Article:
The European Commission looks set to become the latest large scale user of Windows 7. The Commission has put forward a proposal to upgrade more than 36,000 of its desktop computers in the various European institutions to Windows 7.
However the EU has been accused of favoritism in handing out its IT contracts since they made this decision without holding a public tender. Many supporters of open sourced software are outraged by the Commissions decision to go with Windows 7 and hardly consider any other alternatives. They claim it’s going against the Commissions own policies by operating a closed operating system and not promoting competition. The European Commission has it’s own European Interoperability Framework which is a set of guidelines for government systems. It strongly encourages the use of open specifications and warns of the dangers of being locked into one software vendor.
The current licenses for Windows XP and Windows 2000 expire in May so the Commission is under pressure to roll out the update as soon as they can. By upgrading to Windows 7 it could tie to Commission to Microsoft for the next four to five years. Which is ironic when you consider the Commission’s own advice to the public to “avoid lock-in”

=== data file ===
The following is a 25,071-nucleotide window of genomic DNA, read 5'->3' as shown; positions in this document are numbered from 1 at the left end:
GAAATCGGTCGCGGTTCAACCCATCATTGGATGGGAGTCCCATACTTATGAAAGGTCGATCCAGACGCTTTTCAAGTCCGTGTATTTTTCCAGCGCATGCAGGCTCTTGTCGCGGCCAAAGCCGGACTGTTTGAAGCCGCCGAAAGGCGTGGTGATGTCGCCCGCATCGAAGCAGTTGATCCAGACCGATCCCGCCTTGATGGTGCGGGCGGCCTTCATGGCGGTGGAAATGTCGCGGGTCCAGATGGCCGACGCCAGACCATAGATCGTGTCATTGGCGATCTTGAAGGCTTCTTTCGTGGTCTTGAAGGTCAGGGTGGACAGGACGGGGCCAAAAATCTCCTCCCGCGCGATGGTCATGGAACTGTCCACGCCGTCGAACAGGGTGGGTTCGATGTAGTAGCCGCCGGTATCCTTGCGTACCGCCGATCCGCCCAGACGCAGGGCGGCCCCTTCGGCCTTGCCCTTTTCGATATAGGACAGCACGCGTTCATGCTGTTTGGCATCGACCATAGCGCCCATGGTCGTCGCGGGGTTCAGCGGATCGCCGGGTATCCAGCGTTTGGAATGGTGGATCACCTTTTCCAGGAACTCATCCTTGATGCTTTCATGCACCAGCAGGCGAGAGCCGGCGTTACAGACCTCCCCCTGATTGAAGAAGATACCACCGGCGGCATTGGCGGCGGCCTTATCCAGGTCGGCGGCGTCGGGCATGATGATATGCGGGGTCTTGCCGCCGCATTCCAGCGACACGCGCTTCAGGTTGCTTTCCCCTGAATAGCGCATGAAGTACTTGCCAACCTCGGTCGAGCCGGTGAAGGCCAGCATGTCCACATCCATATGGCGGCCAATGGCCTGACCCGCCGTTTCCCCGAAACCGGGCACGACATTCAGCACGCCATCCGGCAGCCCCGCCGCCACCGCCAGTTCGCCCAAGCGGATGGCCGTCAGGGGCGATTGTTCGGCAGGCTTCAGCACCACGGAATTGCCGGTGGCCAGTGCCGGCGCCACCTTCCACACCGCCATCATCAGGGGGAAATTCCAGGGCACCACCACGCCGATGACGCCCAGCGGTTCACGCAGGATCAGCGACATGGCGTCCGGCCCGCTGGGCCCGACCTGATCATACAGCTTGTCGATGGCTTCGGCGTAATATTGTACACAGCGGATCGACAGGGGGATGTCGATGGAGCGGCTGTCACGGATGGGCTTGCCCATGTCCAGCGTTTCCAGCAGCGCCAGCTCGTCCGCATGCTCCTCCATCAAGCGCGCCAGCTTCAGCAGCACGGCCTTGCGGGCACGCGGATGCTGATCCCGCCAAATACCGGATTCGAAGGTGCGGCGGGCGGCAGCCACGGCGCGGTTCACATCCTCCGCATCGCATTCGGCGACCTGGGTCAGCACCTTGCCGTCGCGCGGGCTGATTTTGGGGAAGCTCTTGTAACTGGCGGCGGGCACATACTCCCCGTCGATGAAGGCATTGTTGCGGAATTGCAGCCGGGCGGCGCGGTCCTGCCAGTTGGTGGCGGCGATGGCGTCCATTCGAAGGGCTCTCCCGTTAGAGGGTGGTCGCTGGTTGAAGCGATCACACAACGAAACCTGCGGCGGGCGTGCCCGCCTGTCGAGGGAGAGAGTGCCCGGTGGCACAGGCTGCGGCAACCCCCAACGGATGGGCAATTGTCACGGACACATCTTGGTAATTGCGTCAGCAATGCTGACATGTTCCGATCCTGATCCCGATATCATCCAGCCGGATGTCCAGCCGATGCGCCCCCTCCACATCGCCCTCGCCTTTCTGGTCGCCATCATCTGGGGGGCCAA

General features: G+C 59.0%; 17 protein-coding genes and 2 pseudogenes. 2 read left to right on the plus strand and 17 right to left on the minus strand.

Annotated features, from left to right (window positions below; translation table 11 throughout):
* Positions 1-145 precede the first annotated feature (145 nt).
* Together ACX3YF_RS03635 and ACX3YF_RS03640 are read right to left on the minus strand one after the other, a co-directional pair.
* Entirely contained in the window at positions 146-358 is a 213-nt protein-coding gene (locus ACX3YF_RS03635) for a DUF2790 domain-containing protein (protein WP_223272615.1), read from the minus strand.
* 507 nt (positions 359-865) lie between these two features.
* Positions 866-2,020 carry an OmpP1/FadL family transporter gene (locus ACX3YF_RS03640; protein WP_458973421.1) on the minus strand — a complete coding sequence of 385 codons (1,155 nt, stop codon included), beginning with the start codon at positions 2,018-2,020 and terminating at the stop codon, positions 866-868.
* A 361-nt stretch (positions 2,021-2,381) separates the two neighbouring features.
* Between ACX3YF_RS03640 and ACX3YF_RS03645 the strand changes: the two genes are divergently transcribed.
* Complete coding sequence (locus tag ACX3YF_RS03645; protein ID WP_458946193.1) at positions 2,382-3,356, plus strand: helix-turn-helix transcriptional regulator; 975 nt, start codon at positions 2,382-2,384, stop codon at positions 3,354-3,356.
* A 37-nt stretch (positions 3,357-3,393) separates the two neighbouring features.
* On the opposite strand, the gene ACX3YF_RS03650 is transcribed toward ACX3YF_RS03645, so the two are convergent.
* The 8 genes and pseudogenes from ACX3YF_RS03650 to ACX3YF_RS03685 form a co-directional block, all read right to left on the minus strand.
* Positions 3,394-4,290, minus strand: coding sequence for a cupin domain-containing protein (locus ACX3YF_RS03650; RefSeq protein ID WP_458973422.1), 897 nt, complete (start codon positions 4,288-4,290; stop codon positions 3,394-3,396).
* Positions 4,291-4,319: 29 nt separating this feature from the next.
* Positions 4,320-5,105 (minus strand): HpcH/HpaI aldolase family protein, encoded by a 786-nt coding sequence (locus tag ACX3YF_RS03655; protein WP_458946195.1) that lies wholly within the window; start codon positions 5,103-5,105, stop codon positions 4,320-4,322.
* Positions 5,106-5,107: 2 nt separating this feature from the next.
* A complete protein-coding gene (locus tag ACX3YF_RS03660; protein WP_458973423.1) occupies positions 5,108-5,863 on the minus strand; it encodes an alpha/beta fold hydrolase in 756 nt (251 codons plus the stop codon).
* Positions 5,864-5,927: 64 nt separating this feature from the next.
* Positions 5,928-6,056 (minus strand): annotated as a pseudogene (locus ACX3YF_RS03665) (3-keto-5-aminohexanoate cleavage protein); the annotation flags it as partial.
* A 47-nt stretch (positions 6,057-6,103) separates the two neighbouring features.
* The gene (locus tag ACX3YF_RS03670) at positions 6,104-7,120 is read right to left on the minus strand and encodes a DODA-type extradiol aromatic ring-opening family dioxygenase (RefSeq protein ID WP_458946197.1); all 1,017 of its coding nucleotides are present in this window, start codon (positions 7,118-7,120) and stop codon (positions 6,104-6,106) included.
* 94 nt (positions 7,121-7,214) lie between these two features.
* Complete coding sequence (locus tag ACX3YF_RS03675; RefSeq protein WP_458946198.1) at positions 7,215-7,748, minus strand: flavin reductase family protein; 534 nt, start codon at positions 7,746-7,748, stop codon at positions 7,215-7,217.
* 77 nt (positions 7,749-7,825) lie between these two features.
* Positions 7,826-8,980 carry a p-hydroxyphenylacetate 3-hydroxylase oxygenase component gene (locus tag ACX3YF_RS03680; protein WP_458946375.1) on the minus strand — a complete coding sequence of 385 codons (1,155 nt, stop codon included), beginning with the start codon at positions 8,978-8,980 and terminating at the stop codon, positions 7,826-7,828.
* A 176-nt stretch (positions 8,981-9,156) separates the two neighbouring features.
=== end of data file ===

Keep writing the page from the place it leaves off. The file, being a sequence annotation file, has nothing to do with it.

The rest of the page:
Jan Wildeboer of Linux distributor Red Hat said on Wednesday that he was very disappointed in the decision.
The Commission’s supposed deal with Microsoft is not really strengthening its own message of avoiding lock-in. We are hopeful that the Commission will practice what it preaches. In the interests of a fair and free market we must have vendor-neutral tendering,”
This proposed deal will have a huge knock on effect for Microsoft if it goes through. It could potentially be worth millions of euro to them. Not only will the EU have to acquire licenses for it’s 36,000 systems, but also many other bodies and organisations will be looking to keep pace with the Commission and upgrade their systems as well.
Personally I don’t think that supporters of open standards and other platforms should be so enraged by this proposal. Let’s face it, the vast majority of the world is running Windows (90%+) so would it not make sense for the EU to implement an operating system that is widely recognised around the world. There is a lot more software compatible and available with Windows systems than the likes of Linux or Mac. What’s more if the commission was to change to OS X, they would also have to change all their systems since OS X doesn’t run on Windows machines – at least not legally.